Warm Chard Salad with Bacon-Clementine Vinaigrette
Chard is the best thing I’ve ever planted in my garden. It’s the gift that keeps on giving – I planted a few seeds in the spring, and here we are in November still eating it. It’s easy and quick to grow and looks lush and gorgeous in your yard. So if you’re like me and haven’t been blessed with the greenest of thumbs, this vegetable will make you feel like a brilliant and successful farmer.
However, you will find yourself lousy with the leafy green, and will be forced to find creative ways to feed it to your family. It’s a wonderful substitute for collards in a big bowl of braised southern greens. I’ve steamed it, sautéed it, and chopped it up and added it to soup. But in an effort to enjoy the freshness of the chard, I wanted a preparation that didn’t cook the life out of it. Enter the wilted salad, that delicious and warming cold-weather version of a green salad.
This dish is some kind of wonderful. The juice of bright seasonal clementines is reduced into a warm citrus and bacon vinaigrette. Stirred up with sweet caramelized shallots, toasty pecans, and tangy goat cheese, this swiss chard is taking on some serious flavor.
I like to cut my greens into a chiffonade, because it’s fast and effective. You just roll the leaves up like little cigars and slice away. It creates long ribbons of chard that you can eat like noodles, twisting them around your fork.
When you trim your chard, set those stems aside for another use. They’re so tasty, and even better for you than the leaves. You can use them in place of celery for various recipes, or just sauté in olive oil with salt and pepper. So good.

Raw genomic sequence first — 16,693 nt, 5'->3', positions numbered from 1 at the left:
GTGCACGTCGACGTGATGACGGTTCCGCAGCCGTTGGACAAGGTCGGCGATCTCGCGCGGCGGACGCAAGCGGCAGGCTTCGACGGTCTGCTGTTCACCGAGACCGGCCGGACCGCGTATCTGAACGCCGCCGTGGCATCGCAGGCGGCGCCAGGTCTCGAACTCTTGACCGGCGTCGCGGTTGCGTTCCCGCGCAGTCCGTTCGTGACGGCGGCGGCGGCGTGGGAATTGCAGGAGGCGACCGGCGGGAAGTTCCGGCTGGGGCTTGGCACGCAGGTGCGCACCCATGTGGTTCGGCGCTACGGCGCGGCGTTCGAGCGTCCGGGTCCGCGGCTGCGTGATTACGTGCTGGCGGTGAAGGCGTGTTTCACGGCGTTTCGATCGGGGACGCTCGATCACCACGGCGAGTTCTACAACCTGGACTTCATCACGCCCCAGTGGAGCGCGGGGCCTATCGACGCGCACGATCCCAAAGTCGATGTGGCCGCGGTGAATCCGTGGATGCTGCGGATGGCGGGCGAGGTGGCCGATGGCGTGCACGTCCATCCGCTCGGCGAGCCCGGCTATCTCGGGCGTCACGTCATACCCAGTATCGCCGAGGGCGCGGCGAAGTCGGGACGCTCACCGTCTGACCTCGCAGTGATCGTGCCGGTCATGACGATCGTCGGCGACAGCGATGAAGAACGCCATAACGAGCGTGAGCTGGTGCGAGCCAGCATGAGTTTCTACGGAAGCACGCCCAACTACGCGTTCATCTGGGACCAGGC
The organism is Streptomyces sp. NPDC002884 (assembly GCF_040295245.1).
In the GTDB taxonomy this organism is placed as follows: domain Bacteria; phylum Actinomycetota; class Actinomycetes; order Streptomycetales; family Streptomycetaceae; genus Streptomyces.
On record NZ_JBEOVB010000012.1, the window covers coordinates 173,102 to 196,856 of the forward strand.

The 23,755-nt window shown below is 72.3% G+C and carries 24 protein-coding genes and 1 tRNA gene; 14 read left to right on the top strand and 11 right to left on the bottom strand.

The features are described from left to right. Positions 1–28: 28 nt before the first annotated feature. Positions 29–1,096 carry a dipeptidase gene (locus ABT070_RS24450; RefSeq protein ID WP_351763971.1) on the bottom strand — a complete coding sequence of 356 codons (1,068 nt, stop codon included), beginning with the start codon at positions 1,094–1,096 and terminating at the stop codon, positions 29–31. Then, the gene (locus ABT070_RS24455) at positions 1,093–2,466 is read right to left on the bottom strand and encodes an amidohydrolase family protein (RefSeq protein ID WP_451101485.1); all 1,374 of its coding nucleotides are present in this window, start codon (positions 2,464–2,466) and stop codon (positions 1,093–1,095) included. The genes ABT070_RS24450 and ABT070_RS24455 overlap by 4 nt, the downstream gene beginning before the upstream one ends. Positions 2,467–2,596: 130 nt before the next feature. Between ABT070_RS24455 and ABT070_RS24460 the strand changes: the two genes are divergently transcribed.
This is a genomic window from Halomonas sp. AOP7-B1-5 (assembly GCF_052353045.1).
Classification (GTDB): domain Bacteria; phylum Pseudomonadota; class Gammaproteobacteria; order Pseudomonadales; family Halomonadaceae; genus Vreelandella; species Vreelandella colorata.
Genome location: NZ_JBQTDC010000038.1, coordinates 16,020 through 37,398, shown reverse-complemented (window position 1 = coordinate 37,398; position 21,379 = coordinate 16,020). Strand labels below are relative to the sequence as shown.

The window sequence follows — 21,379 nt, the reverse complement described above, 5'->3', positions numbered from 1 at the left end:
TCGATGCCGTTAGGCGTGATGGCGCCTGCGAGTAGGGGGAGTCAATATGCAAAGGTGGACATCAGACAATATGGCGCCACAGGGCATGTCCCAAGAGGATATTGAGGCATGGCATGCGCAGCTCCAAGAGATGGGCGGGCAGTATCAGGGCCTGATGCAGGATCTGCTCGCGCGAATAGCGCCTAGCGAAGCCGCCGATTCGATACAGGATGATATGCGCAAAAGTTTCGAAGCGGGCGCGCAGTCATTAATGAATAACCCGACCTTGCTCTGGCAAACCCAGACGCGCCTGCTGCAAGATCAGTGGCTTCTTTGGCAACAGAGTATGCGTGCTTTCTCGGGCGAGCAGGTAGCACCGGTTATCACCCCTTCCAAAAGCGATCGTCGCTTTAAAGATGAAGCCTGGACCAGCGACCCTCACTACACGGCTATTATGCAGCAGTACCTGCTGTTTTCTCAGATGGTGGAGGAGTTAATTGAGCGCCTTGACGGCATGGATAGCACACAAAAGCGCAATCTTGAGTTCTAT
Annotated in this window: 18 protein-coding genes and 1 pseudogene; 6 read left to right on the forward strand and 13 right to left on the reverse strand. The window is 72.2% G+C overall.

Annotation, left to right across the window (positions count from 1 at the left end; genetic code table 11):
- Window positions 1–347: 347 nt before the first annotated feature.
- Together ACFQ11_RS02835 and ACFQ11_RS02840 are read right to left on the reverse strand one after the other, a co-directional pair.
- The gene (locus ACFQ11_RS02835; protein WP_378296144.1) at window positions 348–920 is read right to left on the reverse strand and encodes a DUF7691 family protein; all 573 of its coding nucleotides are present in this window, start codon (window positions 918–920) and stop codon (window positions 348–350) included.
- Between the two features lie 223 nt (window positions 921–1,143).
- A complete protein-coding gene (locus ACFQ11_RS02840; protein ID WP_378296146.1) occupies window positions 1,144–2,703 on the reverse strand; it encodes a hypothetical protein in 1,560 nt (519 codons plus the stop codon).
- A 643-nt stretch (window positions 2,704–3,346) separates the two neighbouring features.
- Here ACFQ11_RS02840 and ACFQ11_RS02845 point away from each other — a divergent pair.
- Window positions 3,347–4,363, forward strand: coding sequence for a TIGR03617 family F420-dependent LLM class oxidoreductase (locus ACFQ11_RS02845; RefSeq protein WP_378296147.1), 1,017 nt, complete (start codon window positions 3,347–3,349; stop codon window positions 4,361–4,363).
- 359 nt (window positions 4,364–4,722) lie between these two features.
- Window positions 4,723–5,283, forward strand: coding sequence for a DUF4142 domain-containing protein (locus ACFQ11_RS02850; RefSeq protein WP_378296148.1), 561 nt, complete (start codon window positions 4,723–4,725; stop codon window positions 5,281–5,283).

Why is it good for you?
Chard is an embarrassment of nutritional riches. It’s high in minerals and vitamins (especially K and A) as well as antioxidants and other phytonutrients. Chard supports bone and heart health, protects your vision, and helps to regulate blood sugar levels.
Clementines, like all citrus, are also very nutrient-dense and cancer-fighting heavyweights. And when paired with chard, they’ll provide enough vitamin C to help stave off those seasonal colds.
Pecans are rich in oleic acids, the same healthy fats found in olive oil. They’re also high in protein, fiber, and cholesterol-improving niacin.
Is bacon good for you? No, bacon is not good for you. But this recipe only includes one slice per serving, so who cares? Everything in moderation.
- 4 slices thick-cut bacon
- 1 Tbsp. olive oil
- 2 shallots, thinly sliced
- 2 large bunches of swiss chard (about 20 oz.)
- 4 clementines, juiced
- 3 clementines, peeled, segmented and cut in half
- 1/2 tsp. honey
- 1 1/2 Tbsp. white wine vinegar
- 2 oz goat cheese, crumbled
- 1/3 c pecans, toasted
- Kosher salt and fresh cracked pepper
- Heat a large skillet on medium-low and add bacon. Cook until browned and crisp, turning once (about 10 minutes). Set aside.
- Remove bacon drippings from pan, reserving 2 Tbsp.
- Add 1 Tbsp. olive oil to pan and reduce heat to low.
- Add shallots to pan and cook, stirring often, until brown and tender (15-20 min).
- While shallots cook, cut chard into a chiffonade: remove stems and center vein. Stack leaves on top of one another and roll up like a cigar. Slice the roll in thin strips and place in a large bowl.
- When shallots are finished, remove from pan and add to bowl with chard, tossing to combine.
- To the hot skillet, add clementine juice and honey and cook, stirring, until reduced by half, about 1 minute.
- Add vinegar and reserved bacon fat to skillet, along with salt and pepper to taste. Stir.
- Add chard and shallots to the pan and cook until chard is just wilted, about 1 minute.
- Return contents of skillet to the bowl. Top with toasted pecans, goat cheese, clementine segments, and additional cracked black pepper.